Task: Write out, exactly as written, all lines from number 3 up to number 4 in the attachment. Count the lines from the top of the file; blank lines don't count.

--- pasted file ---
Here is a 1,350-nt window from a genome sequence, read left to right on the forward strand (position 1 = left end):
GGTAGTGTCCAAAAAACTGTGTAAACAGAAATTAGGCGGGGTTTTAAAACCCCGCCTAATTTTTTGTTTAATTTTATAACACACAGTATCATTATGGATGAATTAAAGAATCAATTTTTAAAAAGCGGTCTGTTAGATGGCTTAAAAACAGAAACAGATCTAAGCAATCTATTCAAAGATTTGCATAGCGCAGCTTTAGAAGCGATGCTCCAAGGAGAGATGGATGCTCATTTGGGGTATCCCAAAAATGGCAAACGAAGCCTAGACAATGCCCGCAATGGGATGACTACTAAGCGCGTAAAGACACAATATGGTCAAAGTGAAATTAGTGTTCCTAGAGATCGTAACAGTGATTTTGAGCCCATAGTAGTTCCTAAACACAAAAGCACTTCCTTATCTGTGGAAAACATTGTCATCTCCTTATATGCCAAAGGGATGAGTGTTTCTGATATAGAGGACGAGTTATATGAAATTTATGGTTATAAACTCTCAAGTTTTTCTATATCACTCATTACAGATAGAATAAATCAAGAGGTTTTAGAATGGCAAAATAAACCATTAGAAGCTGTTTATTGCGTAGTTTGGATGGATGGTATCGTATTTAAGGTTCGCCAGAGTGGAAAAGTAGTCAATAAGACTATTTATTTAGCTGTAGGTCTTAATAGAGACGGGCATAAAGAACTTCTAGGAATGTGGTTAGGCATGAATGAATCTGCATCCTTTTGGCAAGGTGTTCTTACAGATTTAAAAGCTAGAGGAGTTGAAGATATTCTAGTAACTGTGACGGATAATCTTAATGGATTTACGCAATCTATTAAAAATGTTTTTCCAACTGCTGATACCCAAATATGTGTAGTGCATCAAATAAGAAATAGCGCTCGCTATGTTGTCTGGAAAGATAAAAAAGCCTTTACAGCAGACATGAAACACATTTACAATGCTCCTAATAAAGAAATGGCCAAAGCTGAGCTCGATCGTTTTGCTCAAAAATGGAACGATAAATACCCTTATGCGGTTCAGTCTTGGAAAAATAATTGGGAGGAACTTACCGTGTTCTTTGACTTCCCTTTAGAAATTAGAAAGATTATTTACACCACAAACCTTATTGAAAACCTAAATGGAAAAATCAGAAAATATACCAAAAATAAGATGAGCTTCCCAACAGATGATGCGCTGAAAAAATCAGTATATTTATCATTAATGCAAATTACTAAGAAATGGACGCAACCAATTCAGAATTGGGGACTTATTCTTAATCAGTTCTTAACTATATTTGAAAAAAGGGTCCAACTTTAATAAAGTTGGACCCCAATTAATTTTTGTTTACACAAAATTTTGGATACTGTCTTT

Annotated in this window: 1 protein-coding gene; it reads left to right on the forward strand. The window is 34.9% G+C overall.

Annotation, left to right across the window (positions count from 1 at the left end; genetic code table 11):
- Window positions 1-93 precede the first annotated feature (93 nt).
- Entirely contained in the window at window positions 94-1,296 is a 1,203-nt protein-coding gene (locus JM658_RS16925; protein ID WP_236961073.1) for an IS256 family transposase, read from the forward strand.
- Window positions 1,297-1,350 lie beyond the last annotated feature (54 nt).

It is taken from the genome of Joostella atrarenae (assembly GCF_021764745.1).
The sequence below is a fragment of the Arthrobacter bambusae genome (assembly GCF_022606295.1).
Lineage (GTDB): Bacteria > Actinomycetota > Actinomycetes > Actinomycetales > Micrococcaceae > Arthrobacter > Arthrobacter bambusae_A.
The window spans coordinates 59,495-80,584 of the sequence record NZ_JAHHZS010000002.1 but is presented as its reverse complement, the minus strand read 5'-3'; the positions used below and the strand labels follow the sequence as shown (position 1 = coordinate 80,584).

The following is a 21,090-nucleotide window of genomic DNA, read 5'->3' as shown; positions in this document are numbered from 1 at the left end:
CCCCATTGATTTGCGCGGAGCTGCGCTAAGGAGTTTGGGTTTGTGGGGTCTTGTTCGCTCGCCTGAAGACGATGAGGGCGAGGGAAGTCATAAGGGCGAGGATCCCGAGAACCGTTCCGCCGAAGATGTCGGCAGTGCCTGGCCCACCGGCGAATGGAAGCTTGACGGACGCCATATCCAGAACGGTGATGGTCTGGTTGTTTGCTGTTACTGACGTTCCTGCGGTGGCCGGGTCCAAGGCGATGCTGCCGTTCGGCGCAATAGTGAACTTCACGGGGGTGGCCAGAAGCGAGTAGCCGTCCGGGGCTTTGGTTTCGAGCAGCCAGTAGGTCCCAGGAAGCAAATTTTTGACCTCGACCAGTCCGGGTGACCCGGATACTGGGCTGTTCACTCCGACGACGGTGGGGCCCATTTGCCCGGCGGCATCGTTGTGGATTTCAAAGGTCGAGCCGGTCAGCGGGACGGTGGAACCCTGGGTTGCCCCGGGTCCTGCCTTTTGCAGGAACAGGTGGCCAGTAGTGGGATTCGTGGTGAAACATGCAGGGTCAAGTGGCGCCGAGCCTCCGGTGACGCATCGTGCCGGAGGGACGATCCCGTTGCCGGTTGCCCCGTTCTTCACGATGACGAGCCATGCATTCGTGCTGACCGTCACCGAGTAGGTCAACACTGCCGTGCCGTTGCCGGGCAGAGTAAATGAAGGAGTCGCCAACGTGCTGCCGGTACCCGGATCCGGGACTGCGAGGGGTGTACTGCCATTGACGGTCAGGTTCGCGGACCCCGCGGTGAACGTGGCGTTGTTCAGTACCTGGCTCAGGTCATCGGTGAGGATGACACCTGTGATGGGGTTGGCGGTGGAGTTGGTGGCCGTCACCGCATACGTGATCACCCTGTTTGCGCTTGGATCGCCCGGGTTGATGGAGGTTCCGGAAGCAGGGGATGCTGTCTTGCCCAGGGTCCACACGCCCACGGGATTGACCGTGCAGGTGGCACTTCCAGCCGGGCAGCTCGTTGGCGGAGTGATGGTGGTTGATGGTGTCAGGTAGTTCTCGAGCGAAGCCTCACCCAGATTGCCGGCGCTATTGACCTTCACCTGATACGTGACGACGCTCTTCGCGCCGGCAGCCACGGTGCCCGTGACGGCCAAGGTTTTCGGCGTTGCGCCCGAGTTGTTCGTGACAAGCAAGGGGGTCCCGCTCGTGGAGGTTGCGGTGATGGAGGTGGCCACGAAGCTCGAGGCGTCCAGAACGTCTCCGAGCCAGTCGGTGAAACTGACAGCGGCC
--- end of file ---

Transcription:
Annotated in this window: 1 protein-coding gene; it reads left to right on the forward strand. The window is 34.9% G+C overall.

Annotation, left to right across the window (positions count from 1 at the left end; genetic code table 11):